The trend is your friend in the smartphone market

Two charts tell us almost all we really need to know about the global smartphone market. The first confirms that sales peaked 4 years ago in 2017 at 1.5bn – and were down 10% at 1.35bn last year. And the second highlights the major changes now underway in most major consumer markets today.

The key issue is simply that the market has now gone ex-growth:

  • 174m smartphones were sold in 2009, and sales then accelerated up the usual S-curve
  • They grew 4-fold in the next 3 years to reach 725m in 2012
  • 3 years later, they had doubled to reach 1.4bn in 2015
  • But the peak came 2 years later in 2017, with 1.5bn sold.

Since then, the market has seen a slow but steady decline – despite analysts’ confident predictions that a return to growth was just ‘around the corner’.  2021 did indeed see a minor improvement versus 2020, but that was to be expected after the initial lockdowns ended.

The chart also highlights the turmoil in the Chinese producers. Lenovo and Huawei have both more or less disappeared, whilst Xiaomi, OPPO and Vivo have replaced them as the Top 3 Chinese players.

Equally important is that prices have come under pressure. They averaged $282 in 2016, and were $317 last year – 4% less than the $330 inflation-adjusted price would have been. And this fact highlights the second trend.

As the chart shows, the slowdown in sales has led to Winners and Losers emerging:

  • The middle market where Samsung used to dominate continues under major pressure. Samsung is a clear Loser with its market share down to just 19% in Q4 last year versus its 35% share in Q3 2013
  • The main Winners in terms of market share have been the aggressive Top 3 Chinese players. They held just 8.6% of the market in Q1 2013, and now average over 30%
  • The smaller unbranded players have also been Losers, with their share collapsing from almost half of the market in 2016 to less than a third today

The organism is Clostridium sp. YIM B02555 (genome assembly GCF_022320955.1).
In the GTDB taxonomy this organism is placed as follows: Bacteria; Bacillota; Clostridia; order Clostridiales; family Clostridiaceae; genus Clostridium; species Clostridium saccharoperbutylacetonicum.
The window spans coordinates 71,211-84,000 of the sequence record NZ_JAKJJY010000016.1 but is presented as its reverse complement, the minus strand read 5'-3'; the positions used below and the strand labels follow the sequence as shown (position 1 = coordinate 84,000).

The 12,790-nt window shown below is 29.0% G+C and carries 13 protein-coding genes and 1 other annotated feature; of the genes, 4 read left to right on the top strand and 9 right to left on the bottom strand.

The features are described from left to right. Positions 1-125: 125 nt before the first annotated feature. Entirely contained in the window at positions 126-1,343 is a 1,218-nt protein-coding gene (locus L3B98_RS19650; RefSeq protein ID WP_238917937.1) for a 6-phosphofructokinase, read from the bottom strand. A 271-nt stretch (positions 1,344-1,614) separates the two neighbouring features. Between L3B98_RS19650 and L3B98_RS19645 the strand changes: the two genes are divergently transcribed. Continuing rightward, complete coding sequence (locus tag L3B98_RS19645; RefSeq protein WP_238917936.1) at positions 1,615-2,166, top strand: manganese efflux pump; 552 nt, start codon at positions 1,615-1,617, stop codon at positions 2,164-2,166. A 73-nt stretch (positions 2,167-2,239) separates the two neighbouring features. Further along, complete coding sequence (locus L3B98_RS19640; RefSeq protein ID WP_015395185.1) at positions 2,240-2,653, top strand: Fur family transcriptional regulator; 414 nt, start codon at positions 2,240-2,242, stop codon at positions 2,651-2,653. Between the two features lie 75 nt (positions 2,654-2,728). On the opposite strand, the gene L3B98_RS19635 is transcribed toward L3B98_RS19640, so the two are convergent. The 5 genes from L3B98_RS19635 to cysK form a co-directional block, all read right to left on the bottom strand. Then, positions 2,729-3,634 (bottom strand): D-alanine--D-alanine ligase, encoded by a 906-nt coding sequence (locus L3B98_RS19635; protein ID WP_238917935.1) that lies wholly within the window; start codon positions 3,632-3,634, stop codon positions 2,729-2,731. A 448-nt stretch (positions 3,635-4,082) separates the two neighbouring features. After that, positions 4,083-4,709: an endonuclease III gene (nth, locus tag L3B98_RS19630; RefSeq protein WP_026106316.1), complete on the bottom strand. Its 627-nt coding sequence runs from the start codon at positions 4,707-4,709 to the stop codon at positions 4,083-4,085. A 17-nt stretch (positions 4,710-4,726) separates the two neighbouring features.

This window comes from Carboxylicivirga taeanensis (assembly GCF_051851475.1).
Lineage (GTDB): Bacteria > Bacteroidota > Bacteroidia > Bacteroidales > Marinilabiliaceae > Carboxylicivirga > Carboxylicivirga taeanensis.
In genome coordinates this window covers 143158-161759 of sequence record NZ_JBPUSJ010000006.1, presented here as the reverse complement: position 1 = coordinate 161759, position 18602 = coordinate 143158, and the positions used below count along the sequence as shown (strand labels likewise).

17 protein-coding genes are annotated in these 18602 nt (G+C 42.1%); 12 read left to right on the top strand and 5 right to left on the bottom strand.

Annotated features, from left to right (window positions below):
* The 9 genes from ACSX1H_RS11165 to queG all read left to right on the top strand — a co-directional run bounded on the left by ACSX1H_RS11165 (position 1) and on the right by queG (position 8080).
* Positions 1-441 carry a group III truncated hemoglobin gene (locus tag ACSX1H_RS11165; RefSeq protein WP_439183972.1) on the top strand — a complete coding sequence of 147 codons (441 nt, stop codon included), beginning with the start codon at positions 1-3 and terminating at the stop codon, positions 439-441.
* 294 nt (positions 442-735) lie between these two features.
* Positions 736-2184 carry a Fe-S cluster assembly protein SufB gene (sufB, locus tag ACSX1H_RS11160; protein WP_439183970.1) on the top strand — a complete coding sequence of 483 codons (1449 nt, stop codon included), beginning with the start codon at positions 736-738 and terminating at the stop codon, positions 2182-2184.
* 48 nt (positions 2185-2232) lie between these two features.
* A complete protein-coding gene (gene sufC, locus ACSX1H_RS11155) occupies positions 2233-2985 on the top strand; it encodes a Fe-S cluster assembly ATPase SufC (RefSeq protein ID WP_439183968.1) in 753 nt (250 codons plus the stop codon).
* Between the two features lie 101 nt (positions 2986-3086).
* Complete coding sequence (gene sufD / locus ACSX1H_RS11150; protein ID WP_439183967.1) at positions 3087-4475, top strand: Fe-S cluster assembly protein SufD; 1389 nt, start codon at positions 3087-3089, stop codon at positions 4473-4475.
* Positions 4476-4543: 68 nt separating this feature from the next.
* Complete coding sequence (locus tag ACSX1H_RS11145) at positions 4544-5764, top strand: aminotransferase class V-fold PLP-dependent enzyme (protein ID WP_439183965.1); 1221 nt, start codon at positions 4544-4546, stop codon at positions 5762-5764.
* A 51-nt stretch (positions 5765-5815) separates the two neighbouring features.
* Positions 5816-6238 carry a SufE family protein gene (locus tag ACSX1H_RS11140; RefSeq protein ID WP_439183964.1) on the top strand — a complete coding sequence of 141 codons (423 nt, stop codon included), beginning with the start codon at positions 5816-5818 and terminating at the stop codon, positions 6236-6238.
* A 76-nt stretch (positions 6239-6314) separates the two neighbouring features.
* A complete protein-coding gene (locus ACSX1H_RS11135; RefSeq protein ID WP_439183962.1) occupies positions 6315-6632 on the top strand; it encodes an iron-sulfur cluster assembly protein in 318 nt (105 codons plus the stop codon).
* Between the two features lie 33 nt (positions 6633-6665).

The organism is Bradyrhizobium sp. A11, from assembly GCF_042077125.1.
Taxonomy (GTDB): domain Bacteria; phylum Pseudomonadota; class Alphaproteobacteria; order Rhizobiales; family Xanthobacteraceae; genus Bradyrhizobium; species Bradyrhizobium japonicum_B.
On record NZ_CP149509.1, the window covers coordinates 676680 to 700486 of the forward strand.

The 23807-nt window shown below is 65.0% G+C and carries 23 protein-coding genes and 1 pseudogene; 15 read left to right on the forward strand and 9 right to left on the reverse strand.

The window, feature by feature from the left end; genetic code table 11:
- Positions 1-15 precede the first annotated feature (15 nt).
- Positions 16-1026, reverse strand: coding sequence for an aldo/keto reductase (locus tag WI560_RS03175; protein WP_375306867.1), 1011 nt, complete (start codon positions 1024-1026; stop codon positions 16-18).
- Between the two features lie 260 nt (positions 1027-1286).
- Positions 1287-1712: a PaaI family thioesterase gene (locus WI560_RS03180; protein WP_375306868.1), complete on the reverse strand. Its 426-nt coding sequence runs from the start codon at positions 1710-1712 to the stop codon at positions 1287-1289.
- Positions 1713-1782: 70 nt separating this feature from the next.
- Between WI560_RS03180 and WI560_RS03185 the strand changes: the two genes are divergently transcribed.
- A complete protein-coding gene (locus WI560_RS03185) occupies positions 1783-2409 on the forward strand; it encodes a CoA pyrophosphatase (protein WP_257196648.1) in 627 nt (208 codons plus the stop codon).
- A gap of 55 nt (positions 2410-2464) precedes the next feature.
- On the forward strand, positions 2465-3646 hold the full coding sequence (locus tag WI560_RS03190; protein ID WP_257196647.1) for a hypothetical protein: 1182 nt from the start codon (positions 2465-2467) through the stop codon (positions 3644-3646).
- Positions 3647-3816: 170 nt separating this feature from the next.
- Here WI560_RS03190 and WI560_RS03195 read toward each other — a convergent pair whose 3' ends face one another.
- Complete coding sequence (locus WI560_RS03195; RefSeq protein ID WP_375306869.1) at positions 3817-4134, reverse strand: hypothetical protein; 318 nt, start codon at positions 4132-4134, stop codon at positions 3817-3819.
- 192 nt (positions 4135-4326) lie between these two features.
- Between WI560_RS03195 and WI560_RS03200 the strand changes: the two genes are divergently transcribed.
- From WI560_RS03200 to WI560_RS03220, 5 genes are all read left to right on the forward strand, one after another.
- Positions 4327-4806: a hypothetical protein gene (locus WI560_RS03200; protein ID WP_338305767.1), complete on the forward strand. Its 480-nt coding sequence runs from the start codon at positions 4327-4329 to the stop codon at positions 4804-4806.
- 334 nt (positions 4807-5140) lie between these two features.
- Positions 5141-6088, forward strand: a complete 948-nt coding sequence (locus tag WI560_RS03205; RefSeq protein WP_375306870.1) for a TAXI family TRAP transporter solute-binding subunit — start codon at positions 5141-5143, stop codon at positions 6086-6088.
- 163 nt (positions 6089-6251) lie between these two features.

• The great Winner in terms of revenue, of course, has been Apple. Its market share has been relatively stable around 18%, but it continues to take around 80% of global smartphone profits

In addition, it has built major new businesses in services and in the cloud, which are racing up their own S-curves in terms of revenue and profit.

One key move was the decision to broaden its range, and no longer just focus on the top end of the market. I argued for this to happen for some years, whilst Apple’s share dipped to 12% in some quarters in 2016-17, before Tim Cook finally took the hint. His concern, which I understood, was that he might end up cannibalising his own premium market.

His solution was very elegant. He simply kept older iPhone models in the market when he launched new models each year. So less-design centred buyers (like myself) finally found an iPhone to buy at a reasonable price.  Today, the iPhone range runs from $399 for the iPhoneSE to $1099 for the iPhone Pro Max. And he finally offered a range of screen sizes.

By comparison, Samsung are really caught in the middle. They have just launched their new Galaxy S22 range – but have been unable to increase their prices, despite the major cost increases seen over the last year. So their volume and margins will likely continue to suffer.

The smartphone market therefore continues to highlight the way forward in the New Normal world. Selling “stuff” on its own used to be a great way of earning profits. But its not enough today. Companies who don’t follow Apple’s lead and focus on designing a new ecosystem aligned to consumer needs risk slowly, but surely, going out of business.